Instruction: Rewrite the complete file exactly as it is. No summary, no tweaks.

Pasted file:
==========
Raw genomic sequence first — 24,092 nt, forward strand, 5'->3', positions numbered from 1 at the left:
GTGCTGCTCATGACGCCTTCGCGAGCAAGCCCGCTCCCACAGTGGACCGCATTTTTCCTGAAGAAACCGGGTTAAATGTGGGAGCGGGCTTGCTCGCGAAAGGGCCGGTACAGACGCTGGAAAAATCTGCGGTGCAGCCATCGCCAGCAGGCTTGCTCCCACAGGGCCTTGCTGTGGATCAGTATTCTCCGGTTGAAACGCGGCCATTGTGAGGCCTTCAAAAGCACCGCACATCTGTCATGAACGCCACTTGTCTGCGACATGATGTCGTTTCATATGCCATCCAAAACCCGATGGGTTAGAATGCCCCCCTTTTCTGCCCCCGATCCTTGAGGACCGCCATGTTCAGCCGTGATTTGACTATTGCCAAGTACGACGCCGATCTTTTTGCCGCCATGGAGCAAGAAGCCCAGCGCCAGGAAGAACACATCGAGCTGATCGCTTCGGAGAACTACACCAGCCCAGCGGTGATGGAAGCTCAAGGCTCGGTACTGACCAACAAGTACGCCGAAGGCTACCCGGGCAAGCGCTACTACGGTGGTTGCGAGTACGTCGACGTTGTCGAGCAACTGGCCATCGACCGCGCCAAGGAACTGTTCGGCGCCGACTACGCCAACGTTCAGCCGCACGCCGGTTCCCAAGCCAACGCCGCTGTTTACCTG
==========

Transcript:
Raw genomic sequence first — 24,092 nt, forward strand, 5'->3', positions numbered from 1 at the left:
GTGCTGCTCATGACGCCTTCGCGAGCAAGCCCGCTCCCACAGTGGACCGCATTTTTCCTGAAGAAACCGGGTTAAATGTGGGAGCGGGCTTGCTCGCGAAAGGGCCGGTACAGACGCTGGAAAAATCTGCGGTGCAGCCATCGCCAGCAGGCTTGCTCCCACAGGGCCTTGCTGTGGATCAGTATTCTCCGGTTGAAACGCGGCCATTGTGAGGCCTTCAAAAGCACCGCACATCTGTCATGAACGCCACTTGTCTGCGACATGATGTCGTTTCATATGCCATCCAAAACCCGATGGGTTAGAATGCCCCCCTTTTCTGCCCCCGATCCTTGAGGACCGCCATGTTCAGCCGTGATTTGACTATTGCCAAGTACGACGCCGATCTTTTTGCCGCCATGGAGCAAGAAGCCCAGCGCCAGGAAGAACACATCGAGCTGATCGCTTCGGAGAACTACACCAGCCCAGCGGTGATGGAAGCTCAAGGCTCGGTACTGACCAACAAGTACGCCGAAGGCTACCCGGGCAAGCGCTACTACGGTGGTTGCGAGTACGTCGACGTTGTCGAGCAACTGGCCATCGACCGCGCCAAGGAACTGTTCGGCGCCGACTACGCCAACGTTCAGCCGCACGCCGGTTCCCAAGCCAACGCCGCTGTTTACCTG